Artnet collects reactions to the Peter Doig case from various experts, all interesting and very much worth reading.
Amy Adler makes an excellent point here:
"[L]et’s say Doig had lied. I don’t think VARA gives you a right to disavow a work you actually created, unless it’s been significantly modified. In defense of the theory of the lawsuit, there may be circumstances where an artist does lie and could with one word wipe out $10 million of value; what recourse does an owner have under those circumstances? We might be sympathetic to a plaintiff in the case of a different set of facts."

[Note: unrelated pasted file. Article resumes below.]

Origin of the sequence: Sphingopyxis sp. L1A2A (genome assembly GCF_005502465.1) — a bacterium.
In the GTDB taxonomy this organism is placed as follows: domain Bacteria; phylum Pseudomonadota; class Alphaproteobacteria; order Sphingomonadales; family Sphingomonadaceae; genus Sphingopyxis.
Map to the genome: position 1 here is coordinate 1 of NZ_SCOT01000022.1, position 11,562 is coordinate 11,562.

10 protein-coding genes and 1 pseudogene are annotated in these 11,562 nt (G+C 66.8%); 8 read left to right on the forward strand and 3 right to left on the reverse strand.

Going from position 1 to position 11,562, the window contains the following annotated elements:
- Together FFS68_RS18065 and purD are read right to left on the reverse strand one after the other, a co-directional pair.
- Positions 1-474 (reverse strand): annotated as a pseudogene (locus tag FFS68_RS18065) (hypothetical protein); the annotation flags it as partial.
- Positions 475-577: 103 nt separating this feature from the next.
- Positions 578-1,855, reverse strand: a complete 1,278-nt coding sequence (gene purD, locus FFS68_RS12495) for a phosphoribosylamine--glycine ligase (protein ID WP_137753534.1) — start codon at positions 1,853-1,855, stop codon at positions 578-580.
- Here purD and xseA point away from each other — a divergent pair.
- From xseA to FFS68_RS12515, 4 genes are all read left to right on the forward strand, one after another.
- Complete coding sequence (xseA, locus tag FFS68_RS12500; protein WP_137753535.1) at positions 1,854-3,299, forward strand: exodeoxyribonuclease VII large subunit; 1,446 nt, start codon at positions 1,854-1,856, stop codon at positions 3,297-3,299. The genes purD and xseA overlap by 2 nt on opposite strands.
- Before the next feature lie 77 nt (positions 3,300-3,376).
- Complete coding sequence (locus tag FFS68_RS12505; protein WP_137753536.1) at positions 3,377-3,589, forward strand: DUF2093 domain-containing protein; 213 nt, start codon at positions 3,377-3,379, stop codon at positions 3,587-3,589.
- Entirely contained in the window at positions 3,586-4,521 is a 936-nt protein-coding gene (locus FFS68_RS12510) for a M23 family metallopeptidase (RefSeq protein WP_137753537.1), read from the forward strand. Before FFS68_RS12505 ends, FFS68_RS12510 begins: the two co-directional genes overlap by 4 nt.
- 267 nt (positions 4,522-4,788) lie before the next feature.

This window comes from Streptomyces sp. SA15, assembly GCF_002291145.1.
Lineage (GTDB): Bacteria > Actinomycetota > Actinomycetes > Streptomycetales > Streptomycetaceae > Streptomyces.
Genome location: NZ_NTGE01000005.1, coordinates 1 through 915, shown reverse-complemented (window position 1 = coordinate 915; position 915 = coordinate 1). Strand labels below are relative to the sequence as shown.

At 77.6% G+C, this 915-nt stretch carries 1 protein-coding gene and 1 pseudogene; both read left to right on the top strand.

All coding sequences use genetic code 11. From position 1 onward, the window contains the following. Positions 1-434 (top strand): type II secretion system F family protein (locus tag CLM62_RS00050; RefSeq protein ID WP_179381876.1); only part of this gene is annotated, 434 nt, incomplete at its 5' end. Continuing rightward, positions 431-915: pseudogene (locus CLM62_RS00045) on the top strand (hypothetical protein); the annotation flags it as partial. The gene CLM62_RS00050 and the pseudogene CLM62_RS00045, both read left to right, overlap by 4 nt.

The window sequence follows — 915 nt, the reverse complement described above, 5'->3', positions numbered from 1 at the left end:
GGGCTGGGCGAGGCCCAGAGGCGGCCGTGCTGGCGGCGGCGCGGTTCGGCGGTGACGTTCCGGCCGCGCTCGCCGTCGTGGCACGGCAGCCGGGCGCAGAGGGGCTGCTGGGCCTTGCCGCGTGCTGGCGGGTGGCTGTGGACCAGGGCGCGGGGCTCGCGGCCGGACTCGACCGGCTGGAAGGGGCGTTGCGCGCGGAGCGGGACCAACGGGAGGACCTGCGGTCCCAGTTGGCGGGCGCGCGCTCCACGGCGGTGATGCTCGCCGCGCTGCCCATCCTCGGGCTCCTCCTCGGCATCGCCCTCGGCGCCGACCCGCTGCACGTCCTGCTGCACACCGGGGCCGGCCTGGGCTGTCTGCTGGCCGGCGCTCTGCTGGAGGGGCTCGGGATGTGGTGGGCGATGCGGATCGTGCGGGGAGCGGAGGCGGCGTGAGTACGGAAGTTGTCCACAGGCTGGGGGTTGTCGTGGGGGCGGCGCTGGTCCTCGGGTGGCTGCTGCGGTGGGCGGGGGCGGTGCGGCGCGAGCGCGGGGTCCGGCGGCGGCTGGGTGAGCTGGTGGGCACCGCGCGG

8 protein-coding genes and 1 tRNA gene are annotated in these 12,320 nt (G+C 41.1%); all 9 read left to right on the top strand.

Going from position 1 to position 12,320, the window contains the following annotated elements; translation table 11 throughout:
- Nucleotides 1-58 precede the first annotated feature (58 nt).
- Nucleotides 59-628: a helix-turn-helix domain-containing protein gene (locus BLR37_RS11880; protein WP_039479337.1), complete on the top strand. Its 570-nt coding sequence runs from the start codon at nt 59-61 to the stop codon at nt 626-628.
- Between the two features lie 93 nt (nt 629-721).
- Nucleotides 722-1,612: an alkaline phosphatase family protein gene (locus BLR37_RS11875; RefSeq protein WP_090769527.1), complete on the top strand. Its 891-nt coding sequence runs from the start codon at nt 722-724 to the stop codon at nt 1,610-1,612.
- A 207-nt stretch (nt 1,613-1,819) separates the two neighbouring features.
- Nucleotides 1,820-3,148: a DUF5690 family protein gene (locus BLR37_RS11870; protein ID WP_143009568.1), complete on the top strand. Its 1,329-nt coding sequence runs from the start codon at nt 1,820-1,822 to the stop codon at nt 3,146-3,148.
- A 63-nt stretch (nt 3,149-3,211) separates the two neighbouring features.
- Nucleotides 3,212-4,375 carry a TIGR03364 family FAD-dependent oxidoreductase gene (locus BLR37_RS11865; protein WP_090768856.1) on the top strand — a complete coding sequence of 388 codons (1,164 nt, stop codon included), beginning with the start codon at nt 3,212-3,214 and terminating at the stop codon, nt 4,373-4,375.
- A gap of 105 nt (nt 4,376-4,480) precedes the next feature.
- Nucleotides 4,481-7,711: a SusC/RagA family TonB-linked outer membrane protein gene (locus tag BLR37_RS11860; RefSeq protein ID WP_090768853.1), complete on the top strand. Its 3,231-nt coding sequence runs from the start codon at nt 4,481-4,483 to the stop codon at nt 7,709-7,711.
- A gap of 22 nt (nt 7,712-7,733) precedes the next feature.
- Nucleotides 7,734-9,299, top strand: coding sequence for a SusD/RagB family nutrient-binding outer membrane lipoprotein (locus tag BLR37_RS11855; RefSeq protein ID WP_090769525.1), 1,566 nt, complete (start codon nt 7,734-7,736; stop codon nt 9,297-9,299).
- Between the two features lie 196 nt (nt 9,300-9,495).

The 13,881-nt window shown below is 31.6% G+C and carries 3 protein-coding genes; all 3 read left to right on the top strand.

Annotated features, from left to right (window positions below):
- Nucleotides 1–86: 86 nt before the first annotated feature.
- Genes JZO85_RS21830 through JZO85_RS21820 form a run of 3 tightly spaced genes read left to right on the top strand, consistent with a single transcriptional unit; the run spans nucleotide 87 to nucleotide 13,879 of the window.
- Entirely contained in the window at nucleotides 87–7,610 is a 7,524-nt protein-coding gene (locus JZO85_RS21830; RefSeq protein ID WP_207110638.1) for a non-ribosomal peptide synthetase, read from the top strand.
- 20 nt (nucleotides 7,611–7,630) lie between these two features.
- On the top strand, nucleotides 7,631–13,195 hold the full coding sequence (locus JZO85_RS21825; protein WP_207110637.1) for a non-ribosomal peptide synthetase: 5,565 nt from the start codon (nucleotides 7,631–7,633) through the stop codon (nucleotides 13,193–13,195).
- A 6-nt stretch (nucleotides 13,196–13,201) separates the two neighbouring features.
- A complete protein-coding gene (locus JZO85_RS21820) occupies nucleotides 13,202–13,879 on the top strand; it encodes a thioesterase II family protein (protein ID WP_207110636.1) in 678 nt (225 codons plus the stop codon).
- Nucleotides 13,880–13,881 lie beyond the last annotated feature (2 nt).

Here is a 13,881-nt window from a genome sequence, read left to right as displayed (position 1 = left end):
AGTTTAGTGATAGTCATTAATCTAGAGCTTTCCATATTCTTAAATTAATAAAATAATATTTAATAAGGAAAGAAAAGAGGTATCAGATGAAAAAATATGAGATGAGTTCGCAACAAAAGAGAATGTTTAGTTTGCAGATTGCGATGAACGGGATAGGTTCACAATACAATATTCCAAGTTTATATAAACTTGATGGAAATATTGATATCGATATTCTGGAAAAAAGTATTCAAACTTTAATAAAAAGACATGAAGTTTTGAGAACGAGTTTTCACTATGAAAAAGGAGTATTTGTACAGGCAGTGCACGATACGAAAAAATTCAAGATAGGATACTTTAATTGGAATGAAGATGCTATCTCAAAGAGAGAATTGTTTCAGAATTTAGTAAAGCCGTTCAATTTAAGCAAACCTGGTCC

Relatedly, there seems to be a sense, in some of these pieces and elsewhere, that the Judge in the Doig case set a bad precedent, or made life more difficult for artists going forward. I don't think that's quite right. All this case did was expose the risks to artists that were already there. Before the Doig case, an artist who denied the authenticity of his work faced the possibility of a lawsuit. After the Doig case, an artist who denies the authenticity of his work faces the possibility of a lawsuit. Nothing has changed. This was always dangerous territory, as Doig sadly found out.